First Impressions: Maison Kayser

Maison Kayser Tribeca banquetteWalking into Maison Kayser‘s new Tribeca outpost can be a shock, inducing strong feelings of nostalgia for the Harrison, a neighborhood institution in that location for 14 years. And yet the space is among the aspects that Maison Kayser gets right. Carving up the room with interior walls proved smart, creating a new sense of intimacy and buffering the dining area from the takeout counter.

Maison Kayser Tribeca counterWith grab-and-go containers labeled “le quinoa” and “la caesar” and servers in Breton shirts, suspenders, and ankle-length aprons, the Frenchiness brings to mind Le District in Brookfield Place. But where Le District went for an industrial, contemporary vibe, Maison Kayser mines more soigné territory. There’s molding on the walls, orange and tan banquettes, a tile floor, bentwood chairs, marble tabletops on cast-iron bases, Duralex glassware, and framed vintage Elle covers and French postcards (not that kind, alas). The place is pretty, especially when the big doors are opened onto Greenwich Street.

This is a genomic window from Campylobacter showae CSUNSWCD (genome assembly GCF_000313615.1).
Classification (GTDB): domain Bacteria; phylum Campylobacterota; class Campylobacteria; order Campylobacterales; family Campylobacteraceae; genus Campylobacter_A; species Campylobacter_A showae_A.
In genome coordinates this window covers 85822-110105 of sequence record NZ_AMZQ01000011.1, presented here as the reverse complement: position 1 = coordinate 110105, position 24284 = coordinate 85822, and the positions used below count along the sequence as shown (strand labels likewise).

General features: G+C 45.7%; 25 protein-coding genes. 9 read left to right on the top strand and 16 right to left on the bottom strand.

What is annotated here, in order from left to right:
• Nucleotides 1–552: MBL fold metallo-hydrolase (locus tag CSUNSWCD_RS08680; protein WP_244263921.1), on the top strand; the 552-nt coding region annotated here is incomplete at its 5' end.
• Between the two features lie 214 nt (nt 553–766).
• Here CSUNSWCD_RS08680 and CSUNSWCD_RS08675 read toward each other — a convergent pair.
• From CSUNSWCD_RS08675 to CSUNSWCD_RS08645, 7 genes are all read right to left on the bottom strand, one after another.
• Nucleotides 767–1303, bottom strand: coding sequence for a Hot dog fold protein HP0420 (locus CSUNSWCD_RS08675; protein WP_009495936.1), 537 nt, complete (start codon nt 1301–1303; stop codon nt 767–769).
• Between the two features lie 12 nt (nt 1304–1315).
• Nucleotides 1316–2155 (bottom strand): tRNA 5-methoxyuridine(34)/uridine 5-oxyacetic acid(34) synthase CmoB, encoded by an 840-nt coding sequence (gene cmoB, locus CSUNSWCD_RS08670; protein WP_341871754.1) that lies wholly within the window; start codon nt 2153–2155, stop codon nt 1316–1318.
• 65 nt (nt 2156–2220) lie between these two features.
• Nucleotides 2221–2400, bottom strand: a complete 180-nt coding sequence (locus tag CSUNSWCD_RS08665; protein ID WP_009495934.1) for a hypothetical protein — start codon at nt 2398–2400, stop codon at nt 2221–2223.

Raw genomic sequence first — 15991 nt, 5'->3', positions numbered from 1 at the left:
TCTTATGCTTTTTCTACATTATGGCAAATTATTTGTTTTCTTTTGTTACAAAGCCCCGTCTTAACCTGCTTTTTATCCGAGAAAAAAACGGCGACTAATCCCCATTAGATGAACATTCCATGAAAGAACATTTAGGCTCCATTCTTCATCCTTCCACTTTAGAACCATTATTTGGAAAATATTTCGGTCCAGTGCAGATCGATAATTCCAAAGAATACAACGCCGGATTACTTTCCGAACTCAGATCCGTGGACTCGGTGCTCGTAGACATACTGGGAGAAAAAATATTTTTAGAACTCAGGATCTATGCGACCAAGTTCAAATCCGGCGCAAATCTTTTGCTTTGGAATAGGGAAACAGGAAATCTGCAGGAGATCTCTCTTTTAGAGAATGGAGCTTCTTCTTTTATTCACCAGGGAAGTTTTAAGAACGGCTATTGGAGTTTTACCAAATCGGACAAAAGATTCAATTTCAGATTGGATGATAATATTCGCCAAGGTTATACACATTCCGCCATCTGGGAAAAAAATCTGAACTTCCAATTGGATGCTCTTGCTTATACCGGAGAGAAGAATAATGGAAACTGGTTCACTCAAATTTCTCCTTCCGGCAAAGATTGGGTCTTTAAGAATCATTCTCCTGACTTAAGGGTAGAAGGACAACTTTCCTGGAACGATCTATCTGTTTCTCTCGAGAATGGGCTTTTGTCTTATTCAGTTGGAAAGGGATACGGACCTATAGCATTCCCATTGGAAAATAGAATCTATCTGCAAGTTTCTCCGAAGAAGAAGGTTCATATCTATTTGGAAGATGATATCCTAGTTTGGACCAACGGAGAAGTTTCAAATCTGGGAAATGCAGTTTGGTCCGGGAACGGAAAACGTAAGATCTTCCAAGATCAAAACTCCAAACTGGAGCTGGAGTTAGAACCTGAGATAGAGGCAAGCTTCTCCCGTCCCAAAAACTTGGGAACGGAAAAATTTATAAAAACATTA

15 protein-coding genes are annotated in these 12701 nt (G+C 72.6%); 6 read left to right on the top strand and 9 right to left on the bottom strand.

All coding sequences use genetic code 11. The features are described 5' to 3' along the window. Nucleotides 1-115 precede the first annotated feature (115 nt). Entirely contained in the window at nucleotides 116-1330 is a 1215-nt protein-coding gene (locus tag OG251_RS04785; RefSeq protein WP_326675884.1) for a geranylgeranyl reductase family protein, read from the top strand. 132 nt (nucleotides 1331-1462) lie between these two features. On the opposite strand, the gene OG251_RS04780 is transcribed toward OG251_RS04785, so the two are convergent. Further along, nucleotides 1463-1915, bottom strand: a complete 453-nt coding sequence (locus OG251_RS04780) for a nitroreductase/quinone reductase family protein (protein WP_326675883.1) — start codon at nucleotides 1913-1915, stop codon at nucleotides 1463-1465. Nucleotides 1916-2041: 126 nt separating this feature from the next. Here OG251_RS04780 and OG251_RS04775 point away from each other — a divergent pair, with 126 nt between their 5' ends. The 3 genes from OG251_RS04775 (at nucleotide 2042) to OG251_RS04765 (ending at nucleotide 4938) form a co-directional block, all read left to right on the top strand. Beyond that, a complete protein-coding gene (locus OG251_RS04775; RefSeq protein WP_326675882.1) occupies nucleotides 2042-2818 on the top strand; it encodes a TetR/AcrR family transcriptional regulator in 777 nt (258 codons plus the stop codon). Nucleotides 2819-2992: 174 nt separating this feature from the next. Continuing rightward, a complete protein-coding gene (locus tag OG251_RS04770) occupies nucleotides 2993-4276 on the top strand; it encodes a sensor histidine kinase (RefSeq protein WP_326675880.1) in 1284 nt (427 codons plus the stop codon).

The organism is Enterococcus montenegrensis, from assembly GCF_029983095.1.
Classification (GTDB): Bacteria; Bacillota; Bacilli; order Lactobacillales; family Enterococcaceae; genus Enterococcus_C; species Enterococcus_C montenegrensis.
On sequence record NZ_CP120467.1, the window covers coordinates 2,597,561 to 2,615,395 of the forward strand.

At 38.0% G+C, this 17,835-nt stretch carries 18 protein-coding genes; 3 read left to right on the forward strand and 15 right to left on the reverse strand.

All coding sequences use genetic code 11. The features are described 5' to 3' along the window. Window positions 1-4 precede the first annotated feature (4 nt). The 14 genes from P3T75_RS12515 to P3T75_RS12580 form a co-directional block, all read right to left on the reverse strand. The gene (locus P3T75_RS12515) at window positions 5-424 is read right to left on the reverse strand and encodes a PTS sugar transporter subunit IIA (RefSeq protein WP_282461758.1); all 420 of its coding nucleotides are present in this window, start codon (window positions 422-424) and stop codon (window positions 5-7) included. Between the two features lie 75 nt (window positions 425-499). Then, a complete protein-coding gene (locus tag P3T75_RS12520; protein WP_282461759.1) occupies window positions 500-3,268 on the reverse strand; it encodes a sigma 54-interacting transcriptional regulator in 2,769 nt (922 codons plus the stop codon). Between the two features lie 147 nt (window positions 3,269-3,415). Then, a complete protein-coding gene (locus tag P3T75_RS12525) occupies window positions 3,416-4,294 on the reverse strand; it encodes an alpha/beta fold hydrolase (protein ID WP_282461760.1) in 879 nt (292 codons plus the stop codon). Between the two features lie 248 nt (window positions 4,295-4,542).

Prettiness demands perfection, however, because anything not pretty is like a speck of grit in your eye. If I spend $27 (before tip) on a green salad and a tartine (open-faced sandwich) at lunch in the dining room, I don’t think a cloth napkin is out of the question. Laminated menus and preprinted tip options (18% and 20%) on the receipt are just tacky. And the service, while cheerful, lacks polish—which only jars all the more with the prissy Francophilia. When I sat down for lunch at noon on Friday, the server immediately asked if I wanted to order a coffee. Later, when I asked the counterperson for a baguette, she asked if I wanted a coffee, too. (“Is it free?” No. “Then I don’t want it.”) Were they upselling me, pushing high-margin coffee as part of an aggressive growth plan? I wondered whether qualified servers are more likely to work someplace where people spend more—i.e., on booze, which Maison Kayser says it will not serve.